The government said in a statement that it requested a court to declare the four legislators’ oaths of office invalid and vacate their seats. The legislators, Lau Siu-lai,Leung Kwok-hung,Edward Yiu, and Nathan Law, marched to the offices of Hong Kong’s chief executive to protest the move.

The government’s action is “total war launched against all democrats and all voters supporting democracy,” Mr. Law, a leader of Occupy Central protests in 2014, said in a statement.

On Wednesday, two other legislators, Yau Wai-ching and Sixtus Leung, lost an appeal of a court ruling banning them from office after they altered their oaths at a swearing-in ceremony in October. The two pledged allegiance to a “Hong Kong nation” and displayed a banner stating, “Hong Kong is not China.”

Yau Wai-ching and Sixtus Leung

In November, Beijing issued a rare interpretation of Hong Kong’s mini-constitution, the Basic Law, effectively barring Ms. Yau and Mr. Leung from office. Chinese officials said that talk of independence threatened the principle of “one country, two systems” under which Hong Kong has been governed since it returned to Chinese rule in 1997.

Beijing’s interpretation of the Basic Law said that oaths of office must be taken sincerely and solemnly, with no alterations to substance.

Each of the four legislators targeted Friday had their own takes on the oath of office at the same October ceremony. Some added phrases to the oath. Ms. Lau delivered her oath at an exaggeratedly slow pace, while Leung Kwok-hung, a veteran pro-democracy activist known by the nickname “Long Hair,” held a yellow umbrella in a nod to the Occupy Central movement.

Write to Ned Levin at



Malaysian PM eyes snap poll, vows fight to the death

December 1, 2016


December 1, 2016

© AFP | Malaysian Prime Minister Najib Razak (C) inspects a ceremonial guard of honour during the annual congress of his ruling party, the United Malays National Organisation (UMNO)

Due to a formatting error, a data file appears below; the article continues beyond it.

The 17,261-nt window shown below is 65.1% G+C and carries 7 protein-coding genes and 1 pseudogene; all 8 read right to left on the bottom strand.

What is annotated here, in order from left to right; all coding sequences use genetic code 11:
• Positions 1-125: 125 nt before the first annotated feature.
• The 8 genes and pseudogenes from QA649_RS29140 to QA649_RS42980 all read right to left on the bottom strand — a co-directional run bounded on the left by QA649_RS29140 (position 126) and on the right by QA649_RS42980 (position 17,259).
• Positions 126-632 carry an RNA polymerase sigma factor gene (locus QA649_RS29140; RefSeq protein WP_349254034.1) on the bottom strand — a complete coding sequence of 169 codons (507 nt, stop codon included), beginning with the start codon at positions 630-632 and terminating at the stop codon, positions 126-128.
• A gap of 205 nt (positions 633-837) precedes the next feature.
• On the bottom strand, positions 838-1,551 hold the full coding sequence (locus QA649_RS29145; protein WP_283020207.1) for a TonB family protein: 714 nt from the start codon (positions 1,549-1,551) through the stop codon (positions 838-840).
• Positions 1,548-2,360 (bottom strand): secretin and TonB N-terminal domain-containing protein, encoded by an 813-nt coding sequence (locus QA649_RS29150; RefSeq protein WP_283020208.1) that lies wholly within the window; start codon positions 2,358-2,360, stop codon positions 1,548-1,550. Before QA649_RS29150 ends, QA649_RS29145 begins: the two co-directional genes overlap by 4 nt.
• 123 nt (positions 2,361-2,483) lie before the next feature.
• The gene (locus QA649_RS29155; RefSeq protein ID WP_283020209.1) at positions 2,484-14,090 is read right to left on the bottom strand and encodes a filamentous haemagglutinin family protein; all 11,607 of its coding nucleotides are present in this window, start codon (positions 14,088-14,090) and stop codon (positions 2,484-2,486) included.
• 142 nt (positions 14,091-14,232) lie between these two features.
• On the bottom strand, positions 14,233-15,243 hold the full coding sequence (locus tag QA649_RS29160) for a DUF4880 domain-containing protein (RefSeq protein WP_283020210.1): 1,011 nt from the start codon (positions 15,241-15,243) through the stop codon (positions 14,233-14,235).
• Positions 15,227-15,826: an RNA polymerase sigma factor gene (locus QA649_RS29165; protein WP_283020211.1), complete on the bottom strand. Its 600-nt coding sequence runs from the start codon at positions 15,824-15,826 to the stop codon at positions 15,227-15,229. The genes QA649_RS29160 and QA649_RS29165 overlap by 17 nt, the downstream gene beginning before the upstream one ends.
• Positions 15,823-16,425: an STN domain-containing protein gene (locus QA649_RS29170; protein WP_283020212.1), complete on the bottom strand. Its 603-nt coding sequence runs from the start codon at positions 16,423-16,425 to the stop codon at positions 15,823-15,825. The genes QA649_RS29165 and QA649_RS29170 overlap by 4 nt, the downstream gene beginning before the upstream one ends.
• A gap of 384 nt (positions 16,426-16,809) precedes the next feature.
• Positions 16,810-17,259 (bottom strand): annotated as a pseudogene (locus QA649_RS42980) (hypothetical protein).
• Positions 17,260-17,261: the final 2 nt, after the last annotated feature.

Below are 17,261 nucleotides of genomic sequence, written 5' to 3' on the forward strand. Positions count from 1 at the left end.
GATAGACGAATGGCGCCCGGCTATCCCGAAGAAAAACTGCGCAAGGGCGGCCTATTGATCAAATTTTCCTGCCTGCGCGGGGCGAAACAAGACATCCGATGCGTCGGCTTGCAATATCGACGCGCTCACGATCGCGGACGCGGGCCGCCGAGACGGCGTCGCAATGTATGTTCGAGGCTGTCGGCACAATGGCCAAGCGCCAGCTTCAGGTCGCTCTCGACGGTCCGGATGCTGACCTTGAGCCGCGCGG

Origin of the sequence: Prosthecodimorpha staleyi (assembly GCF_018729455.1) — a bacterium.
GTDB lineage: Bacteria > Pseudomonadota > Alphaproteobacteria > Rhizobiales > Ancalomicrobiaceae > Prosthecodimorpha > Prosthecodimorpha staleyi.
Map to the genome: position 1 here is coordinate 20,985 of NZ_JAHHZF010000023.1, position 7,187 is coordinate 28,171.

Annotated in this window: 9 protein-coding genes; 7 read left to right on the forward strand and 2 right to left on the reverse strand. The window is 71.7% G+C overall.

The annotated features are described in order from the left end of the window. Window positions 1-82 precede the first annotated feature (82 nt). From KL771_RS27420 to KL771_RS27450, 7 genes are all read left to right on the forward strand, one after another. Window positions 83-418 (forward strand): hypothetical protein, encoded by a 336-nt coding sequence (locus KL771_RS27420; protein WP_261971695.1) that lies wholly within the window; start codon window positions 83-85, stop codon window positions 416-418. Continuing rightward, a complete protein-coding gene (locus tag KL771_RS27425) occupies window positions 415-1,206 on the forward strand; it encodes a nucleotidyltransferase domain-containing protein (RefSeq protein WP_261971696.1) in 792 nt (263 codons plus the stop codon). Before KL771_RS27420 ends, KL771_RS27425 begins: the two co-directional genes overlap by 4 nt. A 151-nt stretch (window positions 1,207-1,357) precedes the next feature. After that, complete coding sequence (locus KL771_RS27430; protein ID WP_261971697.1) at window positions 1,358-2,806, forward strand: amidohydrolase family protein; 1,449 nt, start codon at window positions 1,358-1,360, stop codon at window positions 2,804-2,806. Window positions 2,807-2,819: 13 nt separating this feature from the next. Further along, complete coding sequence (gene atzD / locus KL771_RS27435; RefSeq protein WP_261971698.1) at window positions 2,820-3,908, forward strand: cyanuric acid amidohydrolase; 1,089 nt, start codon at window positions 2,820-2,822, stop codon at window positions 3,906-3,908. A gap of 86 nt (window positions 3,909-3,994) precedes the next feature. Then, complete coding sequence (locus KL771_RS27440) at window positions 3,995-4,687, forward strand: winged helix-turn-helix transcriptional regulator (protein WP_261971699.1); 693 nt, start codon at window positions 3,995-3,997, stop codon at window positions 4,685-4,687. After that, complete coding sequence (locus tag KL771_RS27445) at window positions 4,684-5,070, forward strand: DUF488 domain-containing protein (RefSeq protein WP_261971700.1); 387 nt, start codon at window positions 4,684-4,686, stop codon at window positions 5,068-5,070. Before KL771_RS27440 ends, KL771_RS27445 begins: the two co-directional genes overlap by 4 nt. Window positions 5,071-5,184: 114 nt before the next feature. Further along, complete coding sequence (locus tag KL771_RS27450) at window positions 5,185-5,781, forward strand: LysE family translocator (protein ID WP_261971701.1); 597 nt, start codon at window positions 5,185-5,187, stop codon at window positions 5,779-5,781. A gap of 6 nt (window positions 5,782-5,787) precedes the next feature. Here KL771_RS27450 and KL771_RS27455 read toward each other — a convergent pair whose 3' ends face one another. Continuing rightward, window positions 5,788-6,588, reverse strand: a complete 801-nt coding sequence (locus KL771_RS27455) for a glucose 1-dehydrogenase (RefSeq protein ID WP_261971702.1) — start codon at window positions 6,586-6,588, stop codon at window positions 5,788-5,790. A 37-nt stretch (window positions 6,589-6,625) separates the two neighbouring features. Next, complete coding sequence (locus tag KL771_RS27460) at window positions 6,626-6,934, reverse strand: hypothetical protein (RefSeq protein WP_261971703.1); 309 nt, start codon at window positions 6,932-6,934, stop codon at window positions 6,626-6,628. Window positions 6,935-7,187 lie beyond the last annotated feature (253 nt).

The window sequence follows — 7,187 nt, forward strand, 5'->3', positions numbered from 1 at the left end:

KUALA LUMPUR (AFP) – Malaysia will hold polls soon, embattled Prime Minister Najib Razak said Thursday, vowing “to fight until the death” and showing no sign of succumbing to calls to quit over a massive financial scandal.

It was the first time the Malaysian leader has signalled he may bring forward polls not due until mid-2018, as he addressed the annual assembly of his ruling United Malays National Organisation (UMNO) and called for party unity.

“I know, many can feel the heat … and are waiting for directions to battle in the polls that will be held soon,” he said.

Speaking to some 2,600 delegates of UMNO, which represents the Malay heartland whose support is crucial for any Malaysian leader, Najib promised to uphold Islam and protect the community’s interests.

The party has been in power ever since independence in 1957 and its annual gathering is the country’s most closely watched political event.

“God willing, we will fight until the death and until the last drop of blood,” Najib told delegates, who had earlier greeted him with enthusiastic applause, signalling their support for his leadership.

“Please realise my (Malay) race, do not falter for a moment as we are facing unprecedented challenges,” he added.

Ruslee Bedol, a delegate from southern Johor state, told AFP that UMNO had already started preparing for a vote and said “we expect elections in the next six months.”

Najib is holding on to power despite damaging allegations he took part in the alleged looting of billions in state fund 1MDB.

Najib, 63, and 1MDB deny any wrongdoing.